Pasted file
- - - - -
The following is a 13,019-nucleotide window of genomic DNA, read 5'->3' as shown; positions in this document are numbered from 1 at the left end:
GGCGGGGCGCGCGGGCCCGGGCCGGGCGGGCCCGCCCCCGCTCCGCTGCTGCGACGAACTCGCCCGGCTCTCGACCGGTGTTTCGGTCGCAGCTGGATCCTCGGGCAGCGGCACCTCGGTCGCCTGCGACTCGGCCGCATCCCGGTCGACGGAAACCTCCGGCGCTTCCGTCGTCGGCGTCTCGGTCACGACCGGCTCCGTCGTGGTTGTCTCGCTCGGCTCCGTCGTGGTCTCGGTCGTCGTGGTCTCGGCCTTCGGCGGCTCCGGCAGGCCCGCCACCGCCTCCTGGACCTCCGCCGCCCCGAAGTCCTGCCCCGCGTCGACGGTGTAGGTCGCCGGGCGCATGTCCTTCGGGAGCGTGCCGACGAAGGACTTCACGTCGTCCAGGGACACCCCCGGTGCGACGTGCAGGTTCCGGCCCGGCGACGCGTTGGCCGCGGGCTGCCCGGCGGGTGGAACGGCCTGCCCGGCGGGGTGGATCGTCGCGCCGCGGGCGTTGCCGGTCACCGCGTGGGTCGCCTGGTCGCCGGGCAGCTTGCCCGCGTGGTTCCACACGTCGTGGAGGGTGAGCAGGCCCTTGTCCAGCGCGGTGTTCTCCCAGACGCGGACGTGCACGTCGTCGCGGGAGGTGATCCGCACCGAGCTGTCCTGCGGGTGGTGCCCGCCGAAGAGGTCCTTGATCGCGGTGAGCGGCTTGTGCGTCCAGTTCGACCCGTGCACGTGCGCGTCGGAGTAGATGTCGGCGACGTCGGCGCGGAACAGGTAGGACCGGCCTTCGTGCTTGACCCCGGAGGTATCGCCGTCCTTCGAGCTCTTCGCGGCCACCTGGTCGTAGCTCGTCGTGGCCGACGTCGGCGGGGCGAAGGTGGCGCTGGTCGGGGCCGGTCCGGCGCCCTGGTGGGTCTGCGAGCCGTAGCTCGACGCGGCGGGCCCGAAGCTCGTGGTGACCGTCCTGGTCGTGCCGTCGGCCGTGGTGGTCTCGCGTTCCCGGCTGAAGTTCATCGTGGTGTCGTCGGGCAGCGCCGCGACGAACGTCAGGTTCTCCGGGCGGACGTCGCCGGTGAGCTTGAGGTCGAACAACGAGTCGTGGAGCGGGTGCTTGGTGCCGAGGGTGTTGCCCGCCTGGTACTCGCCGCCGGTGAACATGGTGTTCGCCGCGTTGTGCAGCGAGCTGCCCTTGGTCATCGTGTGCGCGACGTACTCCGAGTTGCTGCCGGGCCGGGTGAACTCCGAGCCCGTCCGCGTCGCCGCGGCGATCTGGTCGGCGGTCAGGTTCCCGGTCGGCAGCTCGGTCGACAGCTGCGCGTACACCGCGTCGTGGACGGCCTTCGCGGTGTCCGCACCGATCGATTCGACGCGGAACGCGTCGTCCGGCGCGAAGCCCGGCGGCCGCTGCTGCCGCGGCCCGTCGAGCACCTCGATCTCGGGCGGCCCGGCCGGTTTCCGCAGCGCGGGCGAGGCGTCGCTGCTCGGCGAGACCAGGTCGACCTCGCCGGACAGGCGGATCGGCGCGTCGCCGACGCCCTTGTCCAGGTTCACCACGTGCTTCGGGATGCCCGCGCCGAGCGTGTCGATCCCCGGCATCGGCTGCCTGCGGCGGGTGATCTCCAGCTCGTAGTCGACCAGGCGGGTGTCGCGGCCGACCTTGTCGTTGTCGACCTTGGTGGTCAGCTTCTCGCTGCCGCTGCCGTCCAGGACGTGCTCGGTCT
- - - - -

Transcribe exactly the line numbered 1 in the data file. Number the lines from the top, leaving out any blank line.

The following is a 13,019-nucleotide window of genomic DNA, read 5'->3' as shown; positions in this document are numbered from 1 at the left end: